Thursday, April 20, 2006

Building tension using 'parallel' lines

This post is targeted at guitar players, mainly because the "bidimensional" design of the guitar makes it easy to visualize those parallel lines, but you can apply it also to "unidimensional" instruments like sax.

'Parallel lines', as I have called this technique, is just as simple as playing a lick, (most of the times a short one) and then repeating it in the next string (or strings) exactly as we played it before. This is one of the tricks I use the most when I want to introduce some outside notes in a phrase. The way to do it is very simple, and you will find that all those notes fit perfectly into the song context, because they have the same 'resolution' as the original line, which is supossed to contain inside notes, and your ear gets used to the intervallic structure of the lick.

A very easy example of this, is the following pattern, which you have probably heard before or even played yourself:

|3-2-0-----------------------------------|
|------3-2-0-----------------------------|
|------------3-2-0-----------------------|
|------------------3-2-0-----------------|
|------------------------3-2-0-----------|
|------------------------------3-2-0-----|

Say we are playing in E dorian mode. The licks on strings 1,2 5, and 6 contain no outside notes, the one on the third string includes a blue note, and the one on fourth string includes a b2.

That's not too much tension yet, but it brings an easy jazzy sound if played fast. (try to play it legato with pull-offs)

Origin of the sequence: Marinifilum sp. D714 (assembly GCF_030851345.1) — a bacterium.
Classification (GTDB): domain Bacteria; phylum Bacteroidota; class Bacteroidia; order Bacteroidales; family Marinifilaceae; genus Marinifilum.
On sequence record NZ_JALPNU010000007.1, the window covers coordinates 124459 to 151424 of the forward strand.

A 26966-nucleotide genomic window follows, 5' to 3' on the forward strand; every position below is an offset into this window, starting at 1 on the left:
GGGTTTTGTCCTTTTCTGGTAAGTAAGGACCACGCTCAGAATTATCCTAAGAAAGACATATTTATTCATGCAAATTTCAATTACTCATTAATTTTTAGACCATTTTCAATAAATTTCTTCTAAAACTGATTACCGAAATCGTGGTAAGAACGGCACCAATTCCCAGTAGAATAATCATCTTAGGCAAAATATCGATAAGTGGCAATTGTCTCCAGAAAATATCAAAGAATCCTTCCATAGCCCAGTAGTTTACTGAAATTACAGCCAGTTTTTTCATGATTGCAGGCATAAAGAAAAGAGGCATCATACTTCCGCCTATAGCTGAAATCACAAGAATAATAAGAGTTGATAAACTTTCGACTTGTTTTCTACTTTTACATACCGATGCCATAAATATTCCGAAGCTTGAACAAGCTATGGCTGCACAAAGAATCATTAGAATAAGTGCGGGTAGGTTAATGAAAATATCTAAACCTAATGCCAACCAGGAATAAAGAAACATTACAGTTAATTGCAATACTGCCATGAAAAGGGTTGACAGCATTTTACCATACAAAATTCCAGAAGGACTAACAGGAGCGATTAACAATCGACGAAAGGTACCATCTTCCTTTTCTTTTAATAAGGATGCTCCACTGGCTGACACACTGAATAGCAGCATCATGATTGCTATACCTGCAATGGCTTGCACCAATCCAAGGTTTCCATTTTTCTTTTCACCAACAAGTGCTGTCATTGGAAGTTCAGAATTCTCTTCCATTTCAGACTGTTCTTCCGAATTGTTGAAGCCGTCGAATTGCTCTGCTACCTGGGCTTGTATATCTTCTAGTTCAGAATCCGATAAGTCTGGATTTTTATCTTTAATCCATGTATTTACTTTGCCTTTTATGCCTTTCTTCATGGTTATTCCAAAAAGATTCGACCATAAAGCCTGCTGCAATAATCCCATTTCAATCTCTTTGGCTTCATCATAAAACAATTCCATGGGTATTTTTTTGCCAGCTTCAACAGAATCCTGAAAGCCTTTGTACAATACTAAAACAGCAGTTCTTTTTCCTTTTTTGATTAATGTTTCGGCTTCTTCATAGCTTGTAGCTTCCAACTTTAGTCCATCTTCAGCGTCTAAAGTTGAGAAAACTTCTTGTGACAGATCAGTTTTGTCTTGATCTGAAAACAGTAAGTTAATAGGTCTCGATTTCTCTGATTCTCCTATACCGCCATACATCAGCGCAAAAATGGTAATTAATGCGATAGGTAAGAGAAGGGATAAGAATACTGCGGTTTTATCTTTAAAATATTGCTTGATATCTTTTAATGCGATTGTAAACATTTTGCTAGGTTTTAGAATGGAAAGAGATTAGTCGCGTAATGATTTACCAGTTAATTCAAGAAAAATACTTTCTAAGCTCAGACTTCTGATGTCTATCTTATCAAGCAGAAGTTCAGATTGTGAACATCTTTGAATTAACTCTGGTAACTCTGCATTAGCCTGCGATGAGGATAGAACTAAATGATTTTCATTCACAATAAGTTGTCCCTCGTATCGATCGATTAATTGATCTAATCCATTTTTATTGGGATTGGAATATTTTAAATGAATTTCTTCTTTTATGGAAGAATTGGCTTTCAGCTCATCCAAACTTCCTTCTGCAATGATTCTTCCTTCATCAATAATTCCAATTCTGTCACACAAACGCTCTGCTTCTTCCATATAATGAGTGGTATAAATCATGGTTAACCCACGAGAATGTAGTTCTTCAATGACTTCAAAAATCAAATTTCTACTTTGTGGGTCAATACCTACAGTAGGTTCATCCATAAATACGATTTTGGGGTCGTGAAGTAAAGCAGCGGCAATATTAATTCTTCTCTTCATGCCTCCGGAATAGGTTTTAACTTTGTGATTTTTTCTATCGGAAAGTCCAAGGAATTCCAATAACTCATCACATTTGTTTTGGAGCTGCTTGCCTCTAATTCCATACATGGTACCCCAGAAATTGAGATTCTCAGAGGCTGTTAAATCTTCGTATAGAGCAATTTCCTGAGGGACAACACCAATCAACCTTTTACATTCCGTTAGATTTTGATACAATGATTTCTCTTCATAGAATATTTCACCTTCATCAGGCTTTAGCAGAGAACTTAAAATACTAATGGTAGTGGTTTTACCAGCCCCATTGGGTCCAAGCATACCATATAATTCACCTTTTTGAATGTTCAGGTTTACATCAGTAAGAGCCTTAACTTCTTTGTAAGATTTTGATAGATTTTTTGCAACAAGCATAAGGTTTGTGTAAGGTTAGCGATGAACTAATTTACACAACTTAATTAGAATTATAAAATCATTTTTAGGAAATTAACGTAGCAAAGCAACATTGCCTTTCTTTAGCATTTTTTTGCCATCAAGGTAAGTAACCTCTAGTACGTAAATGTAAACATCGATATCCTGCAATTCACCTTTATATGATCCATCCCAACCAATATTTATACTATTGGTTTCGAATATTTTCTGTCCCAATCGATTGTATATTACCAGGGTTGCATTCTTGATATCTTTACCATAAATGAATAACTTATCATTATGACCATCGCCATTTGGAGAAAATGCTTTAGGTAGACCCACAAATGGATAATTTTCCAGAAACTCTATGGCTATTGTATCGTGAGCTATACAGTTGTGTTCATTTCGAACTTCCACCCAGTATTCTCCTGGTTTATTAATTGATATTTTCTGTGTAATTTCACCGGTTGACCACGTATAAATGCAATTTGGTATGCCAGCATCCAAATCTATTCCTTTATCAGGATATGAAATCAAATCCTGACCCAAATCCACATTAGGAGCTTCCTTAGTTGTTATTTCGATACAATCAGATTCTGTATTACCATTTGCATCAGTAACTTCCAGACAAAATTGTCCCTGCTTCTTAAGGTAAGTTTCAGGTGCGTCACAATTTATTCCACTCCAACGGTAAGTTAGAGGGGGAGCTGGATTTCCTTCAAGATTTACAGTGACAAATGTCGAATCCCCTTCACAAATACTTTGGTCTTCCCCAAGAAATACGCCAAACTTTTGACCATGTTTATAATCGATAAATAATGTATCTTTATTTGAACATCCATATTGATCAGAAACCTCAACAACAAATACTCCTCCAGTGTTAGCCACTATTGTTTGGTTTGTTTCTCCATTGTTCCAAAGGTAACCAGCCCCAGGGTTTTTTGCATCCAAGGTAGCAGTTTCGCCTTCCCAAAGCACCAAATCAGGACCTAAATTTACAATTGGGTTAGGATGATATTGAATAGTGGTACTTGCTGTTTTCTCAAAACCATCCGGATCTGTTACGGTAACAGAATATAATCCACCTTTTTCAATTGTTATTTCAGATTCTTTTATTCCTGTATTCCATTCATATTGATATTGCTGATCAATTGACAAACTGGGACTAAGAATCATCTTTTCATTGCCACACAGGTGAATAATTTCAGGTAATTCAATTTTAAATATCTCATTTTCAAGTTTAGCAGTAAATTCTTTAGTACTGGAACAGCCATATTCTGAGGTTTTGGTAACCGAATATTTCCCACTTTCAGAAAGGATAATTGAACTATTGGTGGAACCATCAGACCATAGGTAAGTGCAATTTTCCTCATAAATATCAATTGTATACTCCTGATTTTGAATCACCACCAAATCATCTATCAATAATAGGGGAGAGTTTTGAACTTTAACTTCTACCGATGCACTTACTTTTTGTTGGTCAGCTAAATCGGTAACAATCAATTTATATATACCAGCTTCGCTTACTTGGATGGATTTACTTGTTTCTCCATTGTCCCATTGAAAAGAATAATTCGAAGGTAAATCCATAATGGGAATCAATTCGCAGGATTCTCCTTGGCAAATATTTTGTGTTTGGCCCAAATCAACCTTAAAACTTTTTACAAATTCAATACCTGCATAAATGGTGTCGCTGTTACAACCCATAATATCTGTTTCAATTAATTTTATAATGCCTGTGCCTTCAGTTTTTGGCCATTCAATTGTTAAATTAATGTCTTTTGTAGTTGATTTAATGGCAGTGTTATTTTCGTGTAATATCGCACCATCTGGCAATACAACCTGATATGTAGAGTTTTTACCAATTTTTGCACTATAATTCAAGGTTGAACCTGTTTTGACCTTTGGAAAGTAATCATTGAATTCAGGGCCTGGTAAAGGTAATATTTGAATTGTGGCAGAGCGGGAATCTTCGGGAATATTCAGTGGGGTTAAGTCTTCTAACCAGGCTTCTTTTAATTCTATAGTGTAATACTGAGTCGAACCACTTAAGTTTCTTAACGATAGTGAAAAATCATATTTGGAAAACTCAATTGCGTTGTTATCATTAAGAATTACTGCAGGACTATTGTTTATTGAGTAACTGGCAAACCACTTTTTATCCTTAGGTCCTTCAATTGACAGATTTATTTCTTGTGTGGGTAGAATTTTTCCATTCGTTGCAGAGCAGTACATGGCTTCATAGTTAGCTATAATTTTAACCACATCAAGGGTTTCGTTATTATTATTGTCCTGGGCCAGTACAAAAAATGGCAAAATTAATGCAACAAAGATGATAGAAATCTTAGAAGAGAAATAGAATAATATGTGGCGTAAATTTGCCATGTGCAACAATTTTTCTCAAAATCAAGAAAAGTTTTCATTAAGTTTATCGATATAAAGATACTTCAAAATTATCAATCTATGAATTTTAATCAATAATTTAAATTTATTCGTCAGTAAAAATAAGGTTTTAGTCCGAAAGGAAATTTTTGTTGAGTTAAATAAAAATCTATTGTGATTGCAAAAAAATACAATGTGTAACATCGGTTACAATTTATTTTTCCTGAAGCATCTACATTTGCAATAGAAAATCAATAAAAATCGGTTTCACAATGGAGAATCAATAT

Have a look at the next lick in A minor.

|10/11-10-8----8h9p8-------|
|-----------10------10-8---|
|--------------------------|
|--------------------------|
|--------------------------|
|--------------------------|

It includes a blue note, and a C#, which is a 3 from the A major scale, instead of the b3 (C) from the minor scale (aeolian mode) This C# is used as a passing note. I learnt it from Clapton who uses it constantly (just have a look at the solo in Crossroad blues, with Cream). I love how it sounds.

Now let's change this two-strings lick into a four-strings one. We get the next pattern, which is quite colorful.

|10/11-10-8---8h9p8---------------------------------------------------|
|----------10------10-8-10/11-10-8---8h9p8----------------------------|
|----------------------------------9-------9-7-9/10-9-7---7h8p7-------|
|-------------------------------------------------------9-------9-7---|
|---------------------------------------------------------------------|
|---------------------------------------------------------------------|

The next lick, in D dorian, is sometimes used by Brian Setzer. It's is not exactly
parallel, but i guess the concept is the same (i haven't asked Brian himself, but...)
Try to play it fast and with plenty of swing.

|10p9p8--------------------------|
|------9p8p7---------------------|
|------------8p7p6---------------|
|------------------7p6p5---------|
|------------------------7p6p5-5-|
|--------------------------------|

Brian May plays something similar in "Let Your Heart Move Your Hand", and I guess that many other guitarist use similar ideas.

Now it´s time for you to make your own licks and make them grow by using this little trick.!

1 comment:

oc said...

Mathematics and music are clearly linked... We are seeing that better every day!
Until next week! ;)